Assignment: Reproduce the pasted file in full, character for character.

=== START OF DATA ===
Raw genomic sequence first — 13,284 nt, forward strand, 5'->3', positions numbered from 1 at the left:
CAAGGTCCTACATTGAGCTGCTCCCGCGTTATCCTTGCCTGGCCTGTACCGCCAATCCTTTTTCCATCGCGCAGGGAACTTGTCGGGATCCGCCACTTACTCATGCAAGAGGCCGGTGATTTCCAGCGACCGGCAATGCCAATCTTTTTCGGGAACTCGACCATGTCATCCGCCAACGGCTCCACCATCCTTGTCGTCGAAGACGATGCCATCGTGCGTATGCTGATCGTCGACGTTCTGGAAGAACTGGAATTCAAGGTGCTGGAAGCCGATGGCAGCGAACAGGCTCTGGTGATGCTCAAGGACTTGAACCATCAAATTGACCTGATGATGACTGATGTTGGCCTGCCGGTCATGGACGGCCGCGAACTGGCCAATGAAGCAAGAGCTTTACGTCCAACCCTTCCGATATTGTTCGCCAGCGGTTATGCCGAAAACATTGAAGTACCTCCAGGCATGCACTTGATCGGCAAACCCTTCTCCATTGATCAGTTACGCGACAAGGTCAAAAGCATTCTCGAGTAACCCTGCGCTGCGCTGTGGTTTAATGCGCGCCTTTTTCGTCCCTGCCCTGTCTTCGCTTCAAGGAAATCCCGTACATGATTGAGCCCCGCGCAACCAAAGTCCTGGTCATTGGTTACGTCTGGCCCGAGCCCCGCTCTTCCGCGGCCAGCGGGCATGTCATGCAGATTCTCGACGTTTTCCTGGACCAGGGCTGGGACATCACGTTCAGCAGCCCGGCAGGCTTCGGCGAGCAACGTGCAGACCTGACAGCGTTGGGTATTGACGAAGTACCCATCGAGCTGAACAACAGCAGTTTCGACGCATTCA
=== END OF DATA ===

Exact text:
Raw genomic sequence first — 13,284 nt, forward strand, 5'->3', positions numbered from 1 at the left:
CAAGGTCCTACATTGAGCTGCTCCCGCGTTATCCTTGCCTGGCCTGTACCGCCAATCCTTTTTCCATCGCGCAGGGAACTTGTCGGGATCCGCCACTTACTCATGCAAGAGGCCGGTGATTTCCAGCGACCGGCAATGCCAATCTTTTTCGGGAACTCGACCATGTCATCCGCCAACGGCTCCACCATCCTTGTCGTCGAAGACGATGCCATCGTGCGTATGCTGATCGTCGACGTTCTGGAAGAACTGGAATTCAAGGTGCTGGAAGCCGATGGCAGCGAACAGGCTCTGGTGATGCTCAAGGACTTGAACCATCAAATTGACCTGATGATGACTGATGTTGGCCTGCCGGTCATGGACGGCCGCGAACTGGCCAATGAAGCAAGAGCTTTACGTCCAACCCTTCCGATATTGTTCGCCAGCGGTTATGCCGAAAACATTGAAGTACCTCCAGGCATGCACTTGATCGGCAAACCCTTCTCCATTGATCAGTTACGCGACAAGGTCAAAAGCATTCTCGAGTAACCCTGCGCTGCGCTGTGGTTTAATGCGCGCCTTTTTCGTCCCTGCCCTGTCTTCGCTTCAAGGAAATCCCGTACATGATTGAGCCCCGCGCAACCAAAGTCCTGGTCATTGGTTACGTCTGGCCCGAGCCCCGCTCTTCCGCGGCCAGCGGGCATGTCATGCAGATTCTCGACGTTTTCCTGGACCAGGGCTGGGACATCACGTTCAGCAGCCCGGCAGGCTTCGGCGAGCAACGTGCAGACCTGACAGCGTTGGGTATTGACGAAGTACCCATCGAGCTGAACAACAGCAGTTTCGACGCATTCA